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Volume 24 No. 157
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     As the two sides in the labor negotiations broke for the
Thanksgiving holiday, observers and media members noted the
continued progress but were quick to add that there are many
issues yet to be resolved.  ESPN's Steve Levy:  "Hold on to that
optimism."  NHLPA Exec Dir Goodenow:  "There's still a lot of
issues yet to be resolved before there can be an agreement.
That's the best report I can give you."  NHL Commissioner Gary
Bettman:  "It's not just a question of sitting in the room.
There are issues that you have go back and think about, you have
to talk to your constituents -- and I mean this on both sides"
("SportsCenter," 11/22).  The two sides meet again on Friday,
possibly back in Boston.
     CARVING UP THE LUXURY TAX:  "It is becoming apparent from
conversations with team owners that there is anxiety among some
of them that a settlement is needed soon and that some owners
aren't as committed to the luxury tax" as Bettman.  Kings co-
owner Joe Cohen:  "The tax should be the last thing we look at."
Cohen added that if Bettman can accomplish creating a "drag" on
salary escalation through other means, "then a tax can be less
important" (Joe Lapointe, N.Y. TIMES, 11/23).  Bruins President &
GM Harry Sinden said management will not know whether it will
need a tax until the other issues (rookie cap, arbitration, etc.)
are in place:  "When we're finished, we'll add it up and see
where we are" (Stephen Harris, BOSTON HERALD, 11/23).  One source
close to the NHLPA said the players will break off talks if the
tax returns:  "If the league is holding back on the tax proposal
in order to present it later, it is a grave error" (Dave Fuller,
TORONTO SUN, 11/23).  NHL sources reiterated that the tax "will
have to be addressed before a deal is struck" (Kevin Paul Dupont,
BOSTON GLOBE, 11/23).  The season "now appears to depend solely
on finding an alternative to a payroll or luxury tax, or dropping
the idea altogether" (Tim Campbell, WINNIPEG FREE PRESS, 11/23).
     ARE ANY DEALS DONE?  "It can be safely stated that they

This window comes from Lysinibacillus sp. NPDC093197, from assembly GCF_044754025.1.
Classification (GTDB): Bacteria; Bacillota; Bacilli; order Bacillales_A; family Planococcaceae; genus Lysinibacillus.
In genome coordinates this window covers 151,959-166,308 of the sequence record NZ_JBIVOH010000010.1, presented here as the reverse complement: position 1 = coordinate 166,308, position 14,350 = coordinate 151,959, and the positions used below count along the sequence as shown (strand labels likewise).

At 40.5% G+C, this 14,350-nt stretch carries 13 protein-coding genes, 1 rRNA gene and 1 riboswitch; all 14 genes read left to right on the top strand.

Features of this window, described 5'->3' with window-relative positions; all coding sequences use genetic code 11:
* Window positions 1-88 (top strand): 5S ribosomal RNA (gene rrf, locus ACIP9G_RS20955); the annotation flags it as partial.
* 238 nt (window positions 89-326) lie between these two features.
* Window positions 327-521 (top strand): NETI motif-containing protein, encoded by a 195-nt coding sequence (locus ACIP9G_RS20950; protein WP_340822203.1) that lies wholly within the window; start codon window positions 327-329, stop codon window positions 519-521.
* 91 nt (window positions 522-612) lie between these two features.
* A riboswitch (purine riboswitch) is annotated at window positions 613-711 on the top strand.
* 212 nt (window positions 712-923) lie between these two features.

haven't marked off any major issues off the checklist," according
to Bob McKenzie in this morning's TORONTO STAR.  Below is a run-
down of other possible resolutions:
     FREE AGENCY:  In Vancouver, Tony Gallagher reports, "There
would be no Group 1, the players having surrendered that some
time ago.  Group 2 would be liberalized in that it would be less
restrictive in terms of the draft choices going back to the team
losing the player.  Group 3 would be liberalized as well but the
right to match would be retained to protect the losing club."
Furthermore, unrestricted free agency would be granted to all
players 28 or older after eight years of service (Vancouver
PROVINCE, 11/23).  McKenzie reports on Group 2, the two sides
haven't agreed on compensation levels or arbitration.  On Group
3, the players "aren't keen" on the league's insistence on a
"franchise-player" system (TORONTO STAR, 11/23).
     ROOKIE CAP:  Bob McKenzie reports the two sides are
"millions apart" on what the restrictions would be (TORONTO STAR,
11/23).  Tony Gallagher reports the players have "reluctantly
agreed" to a hard cap (VANCOUVER SUN, 11/23).
     THE "REGULAR" SEASON:  The league has targeted April 26 as
the last day of the shortened season, with 54- and 60-game
schedules both under consideration (Bob McKenzie, TORONTO STAR,
11/23).  The questions of whether players will be paid in-full
for a short regular season, or whether the playoffs will be cut
also face both sides.  It is "rather apparent that a shortened
regular season would be a financial blessing to teams so long as
there is a regular playoff.  Perhaps this is what owners mean by
a 'meaningful' regular season" (Roy MacGregor, OTTAWA CITIZEN,
11/23).  The players are also expected to be paid for any
training camp period (Tony Gallagher, Vancouver PROVINCE, 11/23).